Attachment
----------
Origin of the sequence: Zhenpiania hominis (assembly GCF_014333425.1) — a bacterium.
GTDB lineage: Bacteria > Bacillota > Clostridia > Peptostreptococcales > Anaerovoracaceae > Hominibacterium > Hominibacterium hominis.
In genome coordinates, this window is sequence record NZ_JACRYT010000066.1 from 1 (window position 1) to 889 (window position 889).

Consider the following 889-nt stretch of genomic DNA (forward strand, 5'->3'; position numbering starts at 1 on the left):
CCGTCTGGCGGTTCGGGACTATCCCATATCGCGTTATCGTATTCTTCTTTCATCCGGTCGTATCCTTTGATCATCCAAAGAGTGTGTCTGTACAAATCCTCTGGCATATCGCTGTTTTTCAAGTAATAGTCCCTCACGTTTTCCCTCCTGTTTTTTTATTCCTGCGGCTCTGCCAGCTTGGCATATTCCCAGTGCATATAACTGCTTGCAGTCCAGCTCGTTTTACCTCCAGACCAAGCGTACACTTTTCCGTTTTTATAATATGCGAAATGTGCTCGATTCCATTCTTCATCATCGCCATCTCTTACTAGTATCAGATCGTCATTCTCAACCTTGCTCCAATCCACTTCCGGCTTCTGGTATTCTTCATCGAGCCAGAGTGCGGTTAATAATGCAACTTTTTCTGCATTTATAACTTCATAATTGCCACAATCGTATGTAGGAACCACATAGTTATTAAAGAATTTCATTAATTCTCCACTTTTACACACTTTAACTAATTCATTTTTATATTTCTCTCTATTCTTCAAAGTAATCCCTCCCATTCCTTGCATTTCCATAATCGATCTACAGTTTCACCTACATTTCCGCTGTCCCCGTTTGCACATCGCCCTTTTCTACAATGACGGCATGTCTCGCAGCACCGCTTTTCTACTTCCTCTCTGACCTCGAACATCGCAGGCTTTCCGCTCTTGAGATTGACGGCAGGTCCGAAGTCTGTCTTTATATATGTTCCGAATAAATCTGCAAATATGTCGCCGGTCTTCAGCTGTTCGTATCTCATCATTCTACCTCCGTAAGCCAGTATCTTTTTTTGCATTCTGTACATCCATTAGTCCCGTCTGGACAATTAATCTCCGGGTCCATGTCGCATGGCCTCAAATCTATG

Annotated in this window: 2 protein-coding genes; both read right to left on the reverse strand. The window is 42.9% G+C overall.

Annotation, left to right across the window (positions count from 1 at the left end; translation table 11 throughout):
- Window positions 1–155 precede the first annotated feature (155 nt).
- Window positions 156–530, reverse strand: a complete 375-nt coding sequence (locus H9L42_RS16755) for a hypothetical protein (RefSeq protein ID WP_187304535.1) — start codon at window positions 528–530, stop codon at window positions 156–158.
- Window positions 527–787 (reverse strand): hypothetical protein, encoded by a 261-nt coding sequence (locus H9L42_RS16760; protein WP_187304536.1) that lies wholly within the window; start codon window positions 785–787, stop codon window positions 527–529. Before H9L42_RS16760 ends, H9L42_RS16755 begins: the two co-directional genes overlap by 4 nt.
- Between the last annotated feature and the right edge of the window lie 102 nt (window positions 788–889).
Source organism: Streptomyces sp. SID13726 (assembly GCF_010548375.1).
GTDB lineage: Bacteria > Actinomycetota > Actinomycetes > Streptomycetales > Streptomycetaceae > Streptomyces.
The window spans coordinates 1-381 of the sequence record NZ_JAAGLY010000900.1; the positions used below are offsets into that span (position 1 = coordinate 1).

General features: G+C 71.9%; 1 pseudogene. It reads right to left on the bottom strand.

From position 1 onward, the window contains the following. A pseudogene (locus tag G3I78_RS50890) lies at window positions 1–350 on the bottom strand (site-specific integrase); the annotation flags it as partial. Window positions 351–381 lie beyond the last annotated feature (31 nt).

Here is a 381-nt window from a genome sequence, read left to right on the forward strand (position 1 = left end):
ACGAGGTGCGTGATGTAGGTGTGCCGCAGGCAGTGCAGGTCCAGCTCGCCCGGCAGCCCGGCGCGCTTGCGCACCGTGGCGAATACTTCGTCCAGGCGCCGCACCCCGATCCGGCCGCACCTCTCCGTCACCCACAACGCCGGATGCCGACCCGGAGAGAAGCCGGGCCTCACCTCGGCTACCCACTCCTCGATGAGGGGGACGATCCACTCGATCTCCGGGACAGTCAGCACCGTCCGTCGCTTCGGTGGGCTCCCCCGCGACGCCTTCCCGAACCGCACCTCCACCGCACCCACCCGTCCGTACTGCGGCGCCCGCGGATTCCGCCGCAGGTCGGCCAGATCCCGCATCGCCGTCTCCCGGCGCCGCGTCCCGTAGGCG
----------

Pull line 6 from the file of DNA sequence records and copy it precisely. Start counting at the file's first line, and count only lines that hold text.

Annotated in this window: 2 protein-coding genes; both read right to left on the reverse strand. The window is 42.9% G+C overall.